Two businessmen who stripped a football club of its gate receipts are facing jail after being found guilty of fraud.
Stephen Murrall, 49, and Peter Harris, 47, were trying to convince the Football League that they were ‘fit and proper persons’ to take over struggling Hartlepool United.
However, a court heard how £42,453 in gate receipts from two home games went into the pair’s company, TMH 2014 Limited, but quickly went back out again.
When the League made enquiries, the businessmen did not have the money to repay the debt, so in January 2015 persuaded Jonathan Rehbein of the ESRG Group to loan them £50,000 over seven days at 20% interest.
It was never repaid, the Mr Rehbein was given a succession of excuses from Murrall – including problems at the bank, taking his son to hospital, and it being President’s Day in America.
It was also heard how Mr Rehbein had fallen for from one of Murrall’s earlier scams over a non-existent venture in Malta, costing him around £500,000.
Murrall denied five charges of fraud, while Harris denied three charges during the five-week trial at Warwick Crown Court.
However, after almost 19 hours of deliberation, a jury convicted Murrall of all five charges, while Harris was found guilty of two of the three on Friday (13/10)
The pair, both of Shipston-on-Stour, Warwicks., will be sentenced in November.
Miranda Moore QC, prosecuting, claimed that Murrall is a “gambler in the true sense, spending tens of thousands of pounds, if not hundreds of thousands, betting online and losing online.”
She added: “He’s organised several fraudulent schemes in an attempt to obtain money.
“Sometimes he succeeded, and sometimes he didn’t.
“Mr Harris is a friend of Mr Murrell, and is a builder by trade, with no real experience of finance or running a company of any note.
“He’s the clean name on company documents, put forward as the figurehead of the companies by Mr Murrall.”
It was heard how the pair – operating under the company TMH 2014 ltd – attempted to buy Hartlepool with two others in December 2014.
On December 17 a sales purchase agreement was signed with Hartlepool United’s CEO Russell Green for TMH to buy the club.
Ms Moore added: “You have to be a fit and proper person to buy a football club. What the Football League doesn’t want is people buying a club and stripping it of its assets or beggaring it.
“So you may agree to buy a football club, but you can’t take over until the Football League agrees.”
Certain conditions had to be met by 31 January 2015 before they could take over as owners – but Harris believed they should be entitled to the gate receipts straight away.
After taking £42,453 from the next two home games, Murrell sent Mr Green an e-mail attachment purporting to be a bank statement showing assets of 1m euros, and other bogus documents followed to try to convince the club it had the money.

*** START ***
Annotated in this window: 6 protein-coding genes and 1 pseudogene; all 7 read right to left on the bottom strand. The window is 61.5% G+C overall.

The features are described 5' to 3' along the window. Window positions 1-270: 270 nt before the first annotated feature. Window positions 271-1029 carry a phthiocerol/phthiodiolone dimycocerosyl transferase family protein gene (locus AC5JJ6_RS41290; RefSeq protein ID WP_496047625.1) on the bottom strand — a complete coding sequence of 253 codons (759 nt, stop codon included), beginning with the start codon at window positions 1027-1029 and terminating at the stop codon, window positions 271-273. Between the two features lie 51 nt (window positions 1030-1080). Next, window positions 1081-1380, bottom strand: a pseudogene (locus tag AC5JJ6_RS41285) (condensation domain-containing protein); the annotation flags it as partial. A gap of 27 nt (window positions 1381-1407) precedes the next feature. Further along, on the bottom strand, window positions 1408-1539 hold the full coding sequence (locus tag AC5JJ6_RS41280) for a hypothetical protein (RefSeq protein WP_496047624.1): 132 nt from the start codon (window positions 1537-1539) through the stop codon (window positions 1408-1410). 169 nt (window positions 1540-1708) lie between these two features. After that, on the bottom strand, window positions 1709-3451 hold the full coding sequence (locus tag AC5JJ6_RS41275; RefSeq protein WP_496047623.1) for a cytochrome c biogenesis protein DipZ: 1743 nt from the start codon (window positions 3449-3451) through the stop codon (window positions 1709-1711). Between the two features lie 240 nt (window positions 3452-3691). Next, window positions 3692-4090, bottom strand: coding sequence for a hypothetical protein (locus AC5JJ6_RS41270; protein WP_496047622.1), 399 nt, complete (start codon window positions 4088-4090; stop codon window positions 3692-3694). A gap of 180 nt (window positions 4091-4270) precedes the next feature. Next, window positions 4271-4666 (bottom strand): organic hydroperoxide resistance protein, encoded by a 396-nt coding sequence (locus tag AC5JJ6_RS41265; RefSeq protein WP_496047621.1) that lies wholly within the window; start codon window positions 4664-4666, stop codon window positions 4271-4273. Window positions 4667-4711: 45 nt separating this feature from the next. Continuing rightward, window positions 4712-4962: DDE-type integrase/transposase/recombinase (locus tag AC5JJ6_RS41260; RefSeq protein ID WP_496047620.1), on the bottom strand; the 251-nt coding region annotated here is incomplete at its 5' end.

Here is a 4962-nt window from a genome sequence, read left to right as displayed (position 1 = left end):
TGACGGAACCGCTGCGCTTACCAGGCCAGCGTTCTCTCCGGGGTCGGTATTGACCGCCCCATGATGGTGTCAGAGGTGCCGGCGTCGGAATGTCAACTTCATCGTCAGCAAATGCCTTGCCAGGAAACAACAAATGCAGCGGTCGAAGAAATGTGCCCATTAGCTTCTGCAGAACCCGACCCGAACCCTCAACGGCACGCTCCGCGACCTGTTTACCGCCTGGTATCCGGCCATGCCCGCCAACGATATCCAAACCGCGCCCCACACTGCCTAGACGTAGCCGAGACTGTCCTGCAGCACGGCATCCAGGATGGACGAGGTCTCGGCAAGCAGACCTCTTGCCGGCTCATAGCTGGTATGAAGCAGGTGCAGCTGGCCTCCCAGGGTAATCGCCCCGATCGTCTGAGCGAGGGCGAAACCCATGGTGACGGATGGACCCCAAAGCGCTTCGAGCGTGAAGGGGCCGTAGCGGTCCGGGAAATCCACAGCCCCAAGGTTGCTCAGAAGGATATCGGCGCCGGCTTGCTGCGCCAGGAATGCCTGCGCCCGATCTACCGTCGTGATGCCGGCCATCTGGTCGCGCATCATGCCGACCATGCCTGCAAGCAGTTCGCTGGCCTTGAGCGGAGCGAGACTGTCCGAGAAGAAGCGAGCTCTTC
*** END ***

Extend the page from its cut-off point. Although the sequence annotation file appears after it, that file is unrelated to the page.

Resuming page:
When the League rejected their takeover “they were left in a bit of a pickle, because they’d taken gate receipts and hadn’t held them in their account”.
On January 11 they went to Mr Rehbein, and persuaded him to hand over the £50,000 loan – but he never saw the money again.
The frauds came to light after Murrall was made bankrupt in 2015 and he had to hand over his computer, on which evidence was found which triggered an investigation.
In July 2014 Murrall had registered Phoebus Banbury Ltd, which was involved in setting up the Phoebus night club in Warwick and refurbishing the premises.
Later that year Murrall asked a colleague to provide a false invoice for £120,000 plus VAT of £24,000 – which was submitted as part of a fraudulent claim for a £51,145 VAT refund.
Murrall told Kerr to delete their e-mail exchanges – but he failed to do so, and they were found during the investigation.
Also in 2014 Murrall had contacted the ESRG Group, which provides financial structuring for overseas projects, claiming that Phoebus Funding Solutions was involved in large-scale clean energy projects in Malta.
Murrall was the CEO of Phoebus Funding Solutions (PFS), and he convinced Mr Rehbein at ESRG that they had a contract signed by Dr Christian Cardona on behalf of the Maltese government.
Mr Rehbein agreed to advance £500,000 after seeing a forged letter from accountancy giants Ernst and Young, supposedly underwriting the project.
Almost as soon as it went into the PFS account, it was taken out, with more than £160,000 going into Murrall’s personal accounts, and other money going to support the night club project.
Harris was cleared of taking part in that, but both men were involved in a fraud in which First Capital Factors advanced money against a bogus invoice for £93,000 said to have been submitted by Phoebus Banbury Ltd to Avalon Investment Services.
Murrall also submitted false statements and invoices to HMRC between April 2015 and January last year, coming ‘within a whisker’ of fraudulently obtaining £854,290 in research and development payable tax credit.
Giving evidence, Murrall accepted that he had created the documents in relation to the £500,000 fraud and forging Dr Cardona’s signature.
However, he said: “My case is, I didn’t think I behaved dishonestly.”
Meanwhile, Harris claimed that he “believed we were going to make a real go” of running Hartlepool.
He said that the gate receipts had been paid into TMH’s account because there was “petty theft throughout the club”.